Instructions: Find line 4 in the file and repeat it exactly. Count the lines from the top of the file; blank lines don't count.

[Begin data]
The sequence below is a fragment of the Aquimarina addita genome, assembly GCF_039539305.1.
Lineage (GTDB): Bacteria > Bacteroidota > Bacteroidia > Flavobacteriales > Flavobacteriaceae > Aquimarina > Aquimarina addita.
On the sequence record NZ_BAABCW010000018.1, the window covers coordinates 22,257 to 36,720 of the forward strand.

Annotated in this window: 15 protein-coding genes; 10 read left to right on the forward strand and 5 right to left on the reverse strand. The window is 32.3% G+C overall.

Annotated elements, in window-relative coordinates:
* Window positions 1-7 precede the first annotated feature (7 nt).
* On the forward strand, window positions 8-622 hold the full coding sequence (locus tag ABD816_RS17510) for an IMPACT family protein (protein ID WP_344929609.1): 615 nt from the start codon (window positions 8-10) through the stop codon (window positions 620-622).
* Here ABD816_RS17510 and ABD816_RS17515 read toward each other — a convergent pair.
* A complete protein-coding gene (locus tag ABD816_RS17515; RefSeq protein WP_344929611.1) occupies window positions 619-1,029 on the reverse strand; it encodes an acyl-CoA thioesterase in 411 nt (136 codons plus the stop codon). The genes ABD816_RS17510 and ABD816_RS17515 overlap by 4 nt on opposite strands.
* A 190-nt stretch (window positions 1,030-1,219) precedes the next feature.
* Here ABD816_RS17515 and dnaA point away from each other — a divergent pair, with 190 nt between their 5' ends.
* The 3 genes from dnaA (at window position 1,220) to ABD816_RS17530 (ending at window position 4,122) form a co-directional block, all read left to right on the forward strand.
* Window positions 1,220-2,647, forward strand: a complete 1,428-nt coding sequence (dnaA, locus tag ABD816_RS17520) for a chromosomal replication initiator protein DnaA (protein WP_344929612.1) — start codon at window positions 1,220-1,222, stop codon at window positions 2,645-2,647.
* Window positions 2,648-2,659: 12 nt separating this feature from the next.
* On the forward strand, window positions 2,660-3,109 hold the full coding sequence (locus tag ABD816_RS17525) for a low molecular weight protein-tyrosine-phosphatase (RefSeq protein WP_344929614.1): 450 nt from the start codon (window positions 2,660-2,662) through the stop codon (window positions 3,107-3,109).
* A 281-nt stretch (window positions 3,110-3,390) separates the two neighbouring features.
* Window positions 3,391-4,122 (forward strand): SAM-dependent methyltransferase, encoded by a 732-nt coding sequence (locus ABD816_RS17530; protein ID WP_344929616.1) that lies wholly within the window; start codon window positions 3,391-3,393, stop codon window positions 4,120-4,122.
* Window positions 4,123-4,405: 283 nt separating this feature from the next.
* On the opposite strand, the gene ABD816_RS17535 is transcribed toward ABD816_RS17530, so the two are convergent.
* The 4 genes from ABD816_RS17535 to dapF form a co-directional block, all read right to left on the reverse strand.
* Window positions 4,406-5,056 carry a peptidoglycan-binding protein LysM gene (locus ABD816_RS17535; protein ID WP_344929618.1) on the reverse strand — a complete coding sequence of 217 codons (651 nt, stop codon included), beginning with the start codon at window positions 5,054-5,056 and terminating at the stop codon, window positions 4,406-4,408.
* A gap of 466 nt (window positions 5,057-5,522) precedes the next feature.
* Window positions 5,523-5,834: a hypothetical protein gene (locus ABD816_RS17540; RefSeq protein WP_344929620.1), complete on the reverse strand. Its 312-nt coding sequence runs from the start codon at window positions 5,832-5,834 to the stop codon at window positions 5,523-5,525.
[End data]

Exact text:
Annotated in this window: 15 protein-coding genes; 10 read left to right on the forward strand and 5 right to left on the reverse strand. The window is 32.3% G+C overall.